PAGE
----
You probably know already, if you follow my blog, that I have some quite pragmatic views when it comes to software, and while I despise proprietary stuff, I also do use quite a bit of proprietary software and, most importantly, I pay for that.
For good or for bad, mot of my paid work also involves working in proprietary software, may it be supporting QuickTime RTSP extensions in feng or developing software that runs on Windows (and OSX and Linux). For this reason, as I said before I also use Mono since that allows me to reduce the amount of proprietary software I have to deal with.
But because working on proprietary software, for somebody used to the sharing and improving of free software, is quite difficult, I also apply one extra rule: when the customer wants a closed-source proprietary software for what concerns the core business logic, I try to write asmuch code as possible generic, so that it can be split in LGPL-licensed libraries. This way I can release part of the code I write as free software without going against my customers’ requests, and not costing them anything more.
And thanks to the fact that there already are LGPL-licensed libraries to do some of the work out there, this also simplifies my life. Well, at least when they work and I don’t need to spend a lot of time to make them work. Unfortunately this is the case sometimes, especially when I have to package for Linux something that was probably never tested or intended to be used on Linux. So I wish to thank Jo Shields for helping me out the other night about packaging libraries that don’t provide, by themselves, a strongname.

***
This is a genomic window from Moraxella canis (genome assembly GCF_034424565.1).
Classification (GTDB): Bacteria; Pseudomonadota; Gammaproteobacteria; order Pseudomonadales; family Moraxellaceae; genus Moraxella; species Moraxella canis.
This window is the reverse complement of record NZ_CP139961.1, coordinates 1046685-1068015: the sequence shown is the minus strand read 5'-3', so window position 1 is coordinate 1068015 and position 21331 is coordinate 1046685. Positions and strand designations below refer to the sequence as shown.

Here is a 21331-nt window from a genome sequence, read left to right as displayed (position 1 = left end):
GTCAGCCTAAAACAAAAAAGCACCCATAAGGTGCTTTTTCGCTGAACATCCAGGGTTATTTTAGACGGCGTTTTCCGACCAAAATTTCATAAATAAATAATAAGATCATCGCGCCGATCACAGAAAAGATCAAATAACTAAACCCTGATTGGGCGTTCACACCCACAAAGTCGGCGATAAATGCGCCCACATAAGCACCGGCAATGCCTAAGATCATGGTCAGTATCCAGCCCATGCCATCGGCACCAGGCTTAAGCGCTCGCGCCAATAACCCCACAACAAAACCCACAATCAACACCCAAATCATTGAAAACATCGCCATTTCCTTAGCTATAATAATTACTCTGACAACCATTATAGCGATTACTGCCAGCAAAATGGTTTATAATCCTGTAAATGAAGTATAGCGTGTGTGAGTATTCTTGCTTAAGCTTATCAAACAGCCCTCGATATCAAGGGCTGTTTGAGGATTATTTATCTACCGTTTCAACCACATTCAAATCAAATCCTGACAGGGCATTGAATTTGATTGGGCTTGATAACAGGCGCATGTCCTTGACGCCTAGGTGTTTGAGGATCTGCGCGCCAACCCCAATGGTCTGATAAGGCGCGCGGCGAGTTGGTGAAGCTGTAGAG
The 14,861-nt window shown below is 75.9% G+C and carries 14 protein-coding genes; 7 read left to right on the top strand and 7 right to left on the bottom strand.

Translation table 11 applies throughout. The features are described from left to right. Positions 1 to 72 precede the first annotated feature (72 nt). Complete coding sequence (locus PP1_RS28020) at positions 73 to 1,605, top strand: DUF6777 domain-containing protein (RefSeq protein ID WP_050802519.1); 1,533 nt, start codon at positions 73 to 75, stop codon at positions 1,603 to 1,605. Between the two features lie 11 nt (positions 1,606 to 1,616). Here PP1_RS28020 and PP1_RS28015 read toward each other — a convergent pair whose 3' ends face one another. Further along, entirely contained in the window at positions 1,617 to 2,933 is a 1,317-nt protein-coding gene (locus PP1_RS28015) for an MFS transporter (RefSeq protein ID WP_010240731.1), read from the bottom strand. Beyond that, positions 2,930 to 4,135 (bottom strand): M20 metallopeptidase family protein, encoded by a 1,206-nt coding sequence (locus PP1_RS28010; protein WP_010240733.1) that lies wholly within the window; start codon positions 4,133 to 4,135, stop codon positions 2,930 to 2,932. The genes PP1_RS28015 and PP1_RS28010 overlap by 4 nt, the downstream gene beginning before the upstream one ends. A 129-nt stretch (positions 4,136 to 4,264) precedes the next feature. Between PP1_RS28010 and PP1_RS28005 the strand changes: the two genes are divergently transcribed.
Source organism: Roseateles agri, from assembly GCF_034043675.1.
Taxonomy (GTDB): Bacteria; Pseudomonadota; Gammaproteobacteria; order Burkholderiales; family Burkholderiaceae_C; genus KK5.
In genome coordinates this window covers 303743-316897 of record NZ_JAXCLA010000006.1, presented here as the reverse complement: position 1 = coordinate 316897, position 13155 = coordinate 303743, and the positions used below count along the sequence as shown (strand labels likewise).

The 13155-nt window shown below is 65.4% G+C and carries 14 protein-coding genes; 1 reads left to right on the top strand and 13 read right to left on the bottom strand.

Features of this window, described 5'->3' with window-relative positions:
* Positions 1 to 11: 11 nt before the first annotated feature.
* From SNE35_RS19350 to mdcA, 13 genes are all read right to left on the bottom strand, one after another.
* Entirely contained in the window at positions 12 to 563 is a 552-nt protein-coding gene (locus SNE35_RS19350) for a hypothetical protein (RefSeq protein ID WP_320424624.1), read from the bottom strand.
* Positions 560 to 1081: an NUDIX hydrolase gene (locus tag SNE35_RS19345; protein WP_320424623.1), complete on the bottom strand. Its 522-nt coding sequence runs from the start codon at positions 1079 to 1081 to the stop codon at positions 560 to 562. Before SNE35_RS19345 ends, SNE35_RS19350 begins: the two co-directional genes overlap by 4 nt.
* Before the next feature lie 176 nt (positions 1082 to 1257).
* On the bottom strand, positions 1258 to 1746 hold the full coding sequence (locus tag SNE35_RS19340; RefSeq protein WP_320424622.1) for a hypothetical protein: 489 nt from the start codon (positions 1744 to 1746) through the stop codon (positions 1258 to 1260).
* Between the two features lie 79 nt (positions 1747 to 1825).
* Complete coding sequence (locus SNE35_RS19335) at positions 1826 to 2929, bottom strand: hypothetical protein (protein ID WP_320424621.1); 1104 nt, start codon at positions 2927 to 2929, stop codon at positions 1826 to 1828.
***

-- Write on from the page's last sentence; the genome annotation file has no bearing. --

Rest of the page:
So, at the end, I still think there is space for different license in different contexts; especially, while LGPL is a compromise from pure free software philosophies, it often allows you to free code that wouldn’t be freed when given a single choice (between GPL and proprietary).
On the other hand, I have to rant a bit about the price of proprietaryware in Italy at least. For work I needed a license of Microsoft Office 2007 Professional (don’t ask, it’s a long story). In Italy, the price was €622 plus VAT; on Amazon UK, the same product (I don’t care about language, but the code seems to work fine with multi-language Office by the way) was up for an equivalent €314 plus VAT (in the former case, VAT needs to go through the tax system, in the latter, it’s directly reimbursed by Amazon, so it’s also faster to deal with). Now I’m curious to see if the same will hold true for Windows 7 licenses (yes I’m afraid I’m going to have to deal with that as well for my jobs) in the next months. Kudos to Apple at least, the update to Snow Leopard was pretty cheap, was sent right away (thanks to my passing through the business store), and really doesn’t seem to break anything on my systems at least.
But still, I love working on Free Software, at least there, I can fix the stuff that fails myself, or at least prod somebody to, most of the times!